Section 415.10 of the Code of Civil Procedure.
(d) If a protective order as defined in Section 6218 has been
directed to the grandparent during the pendency of the proceeding,
the court shall consider whether the best interest of the child
requires that any visitation by that grandparent should be denied.
(e) There is a rebuttable presumption that the visitation of a
grandparent is not in the best interest of a minor child if the
natural or adoptive parents agree that the grandparent should not be
granted visitation rights.
(f) There is a rebuttable presumption affecting the burden of
proof that the visitation of a grandparent is not in the best
interest of a minor child if the parent who has been awarded sole
legal and physical custody of the child in another proceeding, or the
parent with whom the child resides if there is currently no
operative custody order objects to visitation by the grandparent.
(g) Visitation rights may not be ordered under this section if
that would conflict with a right of custody or visitation of a birth
parent who is not a party to the proceeding.
(h) Visitation ordered pursuant to this section shall not create a
basis for or against a change of residence of the child, but shall
be one of the factors for the court to consider in ordering a change
of residence.
(i) When a court orders grandparental visitation pursuant to this
section, the court in its discretion may, based upon the relevant
circumstances of the case:
(1) Allocate the percentage of grandparental visitation between
the parents for purposes of the calculation of child support pursuant
to the statewide uniform guideline (Article 2 (commencing with
Section 4050) of Chapter 2 of Part 2 of Division 9).
(2) Notwithstanding Sections 3930 and 3951, order a parent or
grandparent to pay to the other, an amount for the support of the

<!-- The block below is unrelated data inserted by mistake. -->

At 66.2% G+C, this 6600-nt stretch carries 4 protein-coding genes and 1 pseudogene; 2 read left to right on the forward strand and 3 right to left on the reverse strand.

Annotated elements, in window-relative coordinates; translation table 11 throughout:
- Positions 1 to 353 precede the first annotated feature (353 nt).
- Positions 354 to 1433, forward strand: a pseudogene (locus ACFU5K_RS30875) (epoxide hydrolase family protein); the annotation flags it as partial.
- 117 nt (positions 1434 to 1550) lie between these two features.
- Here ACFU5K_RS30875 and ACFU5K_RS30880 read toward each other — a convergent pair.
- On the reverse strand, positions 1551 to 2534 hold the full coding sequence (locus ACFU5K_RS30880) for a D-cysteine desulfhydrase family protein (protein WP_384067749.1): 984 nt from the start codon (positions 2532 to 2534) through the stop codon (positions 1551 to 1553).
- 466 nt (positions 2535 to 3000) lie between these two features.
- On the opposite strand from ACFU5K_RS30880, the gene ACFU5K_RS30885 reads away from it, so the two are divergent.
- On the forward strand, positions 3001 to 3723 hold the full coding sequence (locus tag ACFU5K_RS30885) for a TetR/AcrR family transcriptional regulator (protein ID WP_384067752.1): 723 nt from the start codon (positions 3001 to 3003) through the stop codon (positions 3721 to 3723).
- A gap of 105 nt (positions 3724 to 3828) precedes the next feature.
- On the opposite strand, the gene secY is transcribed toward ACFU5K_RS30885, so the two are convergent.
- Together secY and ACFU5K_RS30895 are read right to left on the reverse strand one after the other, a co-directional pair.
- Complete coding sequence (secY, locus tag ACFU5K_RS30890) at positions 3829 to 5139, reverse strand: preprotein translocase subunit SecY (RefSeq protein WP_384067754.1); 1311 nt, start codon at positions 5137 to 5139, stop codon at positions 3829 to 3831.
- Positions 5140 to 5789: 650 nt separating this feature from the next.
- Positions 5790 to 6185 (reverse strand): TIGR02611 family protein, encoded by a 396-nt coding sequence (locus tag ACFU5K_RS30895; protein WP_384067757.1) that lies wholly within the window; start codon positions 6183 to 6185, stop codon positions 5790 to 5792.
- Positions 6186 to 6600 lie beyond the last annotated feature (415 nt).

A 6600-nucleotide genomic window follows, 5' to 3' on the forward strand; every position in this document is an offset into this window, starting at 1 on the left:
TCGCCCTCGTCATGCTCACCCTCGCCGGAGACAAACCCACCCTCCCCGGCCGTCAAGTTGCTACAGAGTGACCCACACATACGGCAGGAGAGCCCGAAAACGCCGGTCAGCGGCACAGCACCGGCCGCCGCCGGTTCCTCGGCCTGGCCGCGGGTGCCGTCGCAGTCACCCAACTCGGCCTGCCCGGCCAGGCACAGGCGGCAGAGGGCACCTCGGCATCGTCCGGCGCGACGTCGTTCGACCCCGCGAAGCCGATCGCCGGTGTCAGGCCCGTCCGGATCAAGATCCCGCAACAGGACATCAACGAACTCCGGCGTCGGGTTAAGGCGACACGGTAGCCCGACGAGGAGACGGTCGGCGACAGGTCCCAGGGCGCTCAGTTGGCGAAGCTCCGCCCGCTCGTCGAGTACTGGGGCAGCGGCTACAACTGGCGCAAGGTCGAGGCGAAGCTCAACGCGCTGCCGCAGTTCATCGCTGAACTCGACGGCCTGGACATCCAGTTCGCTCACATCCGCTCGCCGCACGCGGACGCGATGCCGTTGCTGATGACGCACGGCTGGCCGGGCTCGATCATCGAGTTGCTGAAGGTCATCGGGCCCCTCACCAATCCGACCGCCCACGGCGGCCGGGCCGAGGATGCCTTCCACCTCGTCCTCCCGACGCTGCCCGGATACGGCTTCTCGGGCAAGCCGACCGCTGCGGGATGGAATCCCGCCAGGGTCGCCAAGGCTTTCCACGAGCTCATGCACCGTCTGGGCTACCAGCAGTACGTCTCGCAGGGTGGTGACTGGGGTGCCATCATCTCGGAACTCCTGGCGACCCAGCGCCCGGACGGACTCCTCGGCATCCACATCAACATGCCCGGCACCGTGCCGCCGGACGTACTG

child or grandchild. For purposes of this paragraph, "support" means
costs related to visitation such as any of the following:
(A) Transportation.
(B) Provision of basic expenses for the child or grandchild, such
as medical expenses, day care costs, and other necessities.
(j) As used in this section, "birth parent" means "birth parent"
as defined in Section 8512.
On Form FL-300, explain what type of visitation schedule you would like to have with your grandchildren and why. Make sure you answer the questions the judge must consider when deciding to give a grandparent visitation, like: what your relationship with your grandchildren is; why is in your grandchildren’s best interests to have visitation with you; and anything else you think is important for the judge to know about your relationship with your grandchildren.
http://www.courts.ca.gov/documents/fl300.pdf
http://www.courts.ca.gov/documents/fl300info.pdf
http://www.courts.ca.gov/documents/fl311.pdf
http://www.courts.ca.gov/documents/mc031.pdf
sample declaration : google "Santa barbara family law sample declaration" and there is a detailed sample of how to write a declaration, along with a sample written declaration.
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Expert:  LegalGems replied 2 years ago.
Here is a link to help locate an attorney:
www.findlegalhelp.org and http://apps.americanbar.org/legalservices/findlegalhelp/home.cfm
Of course, should you have other questions please do not hesitate to post here.
If you found the information I provided useful, kindly rate positive as that is the only way the site is allowed to credit me so that I am compensated for the time I spent - which does not result in additional charges to the customer.